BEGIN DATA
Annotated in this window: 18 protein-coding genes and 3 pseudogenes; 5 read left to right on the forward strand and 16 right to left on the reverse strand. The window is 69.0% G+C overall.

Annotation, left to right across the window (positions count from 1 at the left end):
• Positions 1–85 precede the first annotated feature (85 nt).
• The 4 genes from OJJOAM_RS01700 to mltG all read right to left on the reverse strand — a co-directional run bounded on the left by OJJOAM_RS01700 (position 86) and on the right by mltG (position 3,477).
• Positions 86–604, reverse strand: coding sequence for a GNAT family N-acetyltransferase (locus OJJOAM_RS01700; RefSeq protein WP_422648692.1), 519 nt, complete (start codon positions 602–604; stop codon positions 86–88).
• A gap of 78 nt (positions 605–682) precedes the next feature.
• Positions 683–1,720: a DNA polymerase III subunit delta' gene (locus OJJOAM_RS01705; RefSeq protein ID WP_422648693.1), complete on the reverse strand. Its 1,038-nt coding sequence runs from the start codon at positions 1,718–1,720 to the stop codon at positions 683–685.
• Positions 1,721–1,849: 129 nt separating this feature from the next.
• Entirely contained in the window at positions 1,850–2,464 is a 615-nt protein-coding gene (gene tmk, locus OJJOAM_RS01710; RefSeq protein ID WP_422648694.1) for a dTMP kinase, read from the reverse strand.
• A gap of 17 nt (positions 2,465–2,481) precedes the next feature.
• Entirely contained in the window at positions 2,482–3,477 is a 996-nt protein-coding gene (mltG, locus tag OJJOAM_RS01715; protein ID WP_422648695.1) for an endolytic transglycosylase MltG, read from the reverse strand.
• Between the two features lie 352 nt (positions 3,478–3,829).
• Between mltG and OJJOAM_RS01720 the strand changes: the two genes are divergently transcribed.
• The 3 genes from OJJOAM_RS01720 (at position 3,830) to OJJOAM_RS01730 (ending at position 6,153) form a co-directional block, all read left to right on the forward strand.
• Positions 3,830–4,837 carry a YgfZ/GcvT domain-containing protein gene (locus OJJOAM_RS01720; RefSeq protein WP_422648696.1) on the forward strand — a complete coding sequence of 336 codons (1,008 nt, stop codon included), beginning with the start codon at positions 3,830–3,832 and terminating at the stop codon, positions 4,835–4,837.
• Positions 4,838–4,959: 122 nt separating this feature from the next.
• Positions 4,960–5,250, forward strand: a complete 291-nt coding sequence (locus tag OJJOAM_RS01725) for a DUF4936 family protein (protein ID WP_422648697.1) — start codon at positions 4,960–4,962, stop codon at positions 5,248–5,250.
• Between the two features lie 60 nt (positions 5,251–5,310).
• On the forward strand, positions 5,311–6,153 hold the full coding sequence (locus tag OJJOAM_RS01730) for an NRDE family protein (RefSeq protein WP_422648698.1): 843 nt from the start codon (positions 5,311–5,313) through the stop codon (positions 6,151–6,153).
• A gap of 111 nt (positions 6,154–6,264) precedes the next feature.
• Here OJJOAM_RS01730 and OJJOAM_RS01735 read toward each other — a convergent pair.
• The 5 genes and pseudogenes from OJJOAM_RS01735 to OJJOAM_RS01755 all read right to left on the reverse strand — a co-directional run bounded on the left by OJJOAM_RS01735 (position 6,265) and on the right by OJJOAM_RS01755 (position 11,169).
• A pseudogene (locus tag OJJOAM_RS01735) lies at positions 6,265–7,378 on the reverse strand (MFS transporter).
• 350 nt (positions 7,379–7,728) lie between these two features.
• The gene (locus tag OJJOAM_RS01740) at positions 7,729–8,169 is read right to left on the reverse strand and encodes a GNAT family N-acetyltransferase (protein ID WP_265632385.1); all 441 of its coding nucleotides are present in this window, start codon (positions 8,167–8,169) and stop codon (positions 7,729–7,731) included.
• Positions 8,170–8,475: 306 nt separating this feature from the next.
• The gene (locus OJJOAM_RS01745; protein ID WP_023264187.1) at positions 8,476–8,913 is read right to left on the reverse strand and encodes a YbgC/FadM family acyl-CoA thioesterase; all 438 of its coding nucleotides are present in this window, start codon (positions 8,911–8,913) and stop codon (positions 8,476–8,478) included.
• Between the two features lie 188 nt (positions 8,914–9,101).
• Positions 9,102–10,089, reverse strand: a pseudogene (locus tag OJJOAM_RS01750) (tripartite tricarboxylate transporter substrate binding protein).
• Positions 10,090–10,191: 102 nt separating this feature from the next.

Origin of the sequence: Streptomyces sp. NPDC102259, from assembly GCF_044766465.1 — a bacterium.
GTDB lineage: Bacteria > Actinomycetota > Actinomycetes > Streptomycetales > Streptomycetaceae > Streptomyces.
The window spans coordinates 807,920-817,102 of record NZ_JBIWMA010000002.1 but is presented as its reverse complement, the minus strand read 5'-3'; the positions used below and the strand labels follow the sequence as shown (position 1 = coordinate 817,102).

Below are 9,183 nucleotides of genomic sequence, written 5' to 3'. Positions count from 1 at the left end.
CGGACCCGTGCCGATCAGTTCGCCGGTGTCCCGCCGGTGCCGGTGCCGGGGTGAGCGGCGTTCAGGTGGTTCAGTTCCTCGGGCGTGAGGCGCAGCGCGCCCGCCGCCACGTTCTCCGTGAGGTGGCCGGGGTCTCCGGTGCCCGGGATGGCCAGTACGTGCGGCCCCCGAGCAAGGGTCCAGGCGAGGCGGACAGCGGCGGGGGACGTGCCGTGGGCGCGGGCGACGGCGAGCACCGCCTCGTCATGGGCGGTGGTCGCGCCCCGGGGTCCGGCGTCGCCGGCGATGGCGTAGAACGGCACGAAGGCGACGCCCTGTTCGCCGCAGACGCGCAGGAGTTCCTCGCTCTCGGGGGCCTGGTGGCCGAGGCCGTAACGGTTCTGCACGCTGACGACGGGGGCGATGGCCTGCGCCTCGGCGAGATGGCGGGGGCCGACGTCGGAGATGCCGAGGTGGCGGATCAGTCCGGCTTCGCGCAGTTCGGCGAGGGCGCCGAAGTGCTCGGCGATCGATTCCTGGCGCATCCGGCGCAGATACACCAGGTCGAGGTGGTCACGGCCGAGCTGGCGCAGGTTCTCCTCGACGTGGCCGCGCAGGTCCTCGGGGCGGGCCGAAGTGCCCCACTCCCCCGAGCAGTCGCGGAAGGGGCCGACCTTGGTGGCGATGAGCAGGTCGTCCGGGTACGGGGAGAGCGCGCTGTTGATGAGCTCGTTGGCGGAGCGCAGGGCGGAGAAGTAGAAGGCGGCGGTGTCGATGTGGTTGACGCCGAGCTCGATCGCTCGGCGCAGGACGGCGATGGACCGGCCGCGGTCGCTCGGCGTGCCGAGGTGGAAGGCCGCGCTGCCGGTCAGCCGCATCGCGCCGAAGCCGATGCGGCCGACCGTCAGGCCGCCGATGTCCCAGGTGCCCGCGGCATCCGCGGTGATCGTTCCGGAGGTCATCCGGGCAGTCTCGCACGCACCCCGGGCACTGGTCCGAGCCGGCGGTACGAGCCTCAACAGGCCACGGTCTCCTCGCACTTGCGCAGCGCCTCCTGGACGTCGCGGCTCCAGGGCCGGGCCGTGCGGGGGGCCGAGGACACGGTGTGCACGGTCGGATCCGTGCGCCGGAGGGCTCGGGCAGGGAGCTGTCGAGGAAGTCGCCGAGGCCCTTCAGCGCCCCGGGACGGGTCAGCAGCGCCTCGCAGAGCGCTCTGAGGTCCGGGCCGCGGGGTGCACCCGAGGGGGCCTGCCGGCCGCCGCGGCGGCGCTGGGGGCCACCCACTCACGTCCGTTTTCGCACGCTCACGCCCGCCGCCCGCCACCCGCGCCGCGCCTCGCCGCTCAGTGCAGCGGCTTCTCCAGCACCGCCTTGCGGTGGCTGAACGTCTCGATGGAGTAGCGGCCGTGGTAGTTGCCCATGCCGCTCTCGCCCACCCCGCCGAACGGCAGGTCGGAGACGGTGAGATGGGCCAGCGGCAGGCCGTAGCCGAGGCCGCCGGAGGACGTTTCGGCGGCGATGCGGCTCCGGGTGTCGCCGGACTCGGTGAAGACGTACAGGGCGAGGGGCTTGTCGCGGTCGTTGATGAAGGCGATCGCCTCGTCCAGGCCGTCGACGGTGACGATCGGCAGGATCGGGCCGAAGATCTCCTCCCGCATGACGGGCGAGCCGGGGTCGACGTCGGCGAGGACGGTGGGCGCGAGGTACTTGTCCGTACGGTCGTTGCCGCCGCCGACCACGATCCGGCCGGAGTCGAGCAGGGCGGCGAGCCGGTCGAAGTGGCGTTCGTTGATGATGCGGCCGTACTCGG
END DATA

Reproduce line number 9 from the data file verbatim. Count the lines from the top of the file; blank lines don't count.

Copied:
• Entirely contained in the window at positions 1,850–2,464 is a 615-nt protein-coding gene (gene tmk, locus OJJOAM_RS01710; RefSeq protein ID WP_422648694.1) for a dTMP kinase, read from the reverse strand.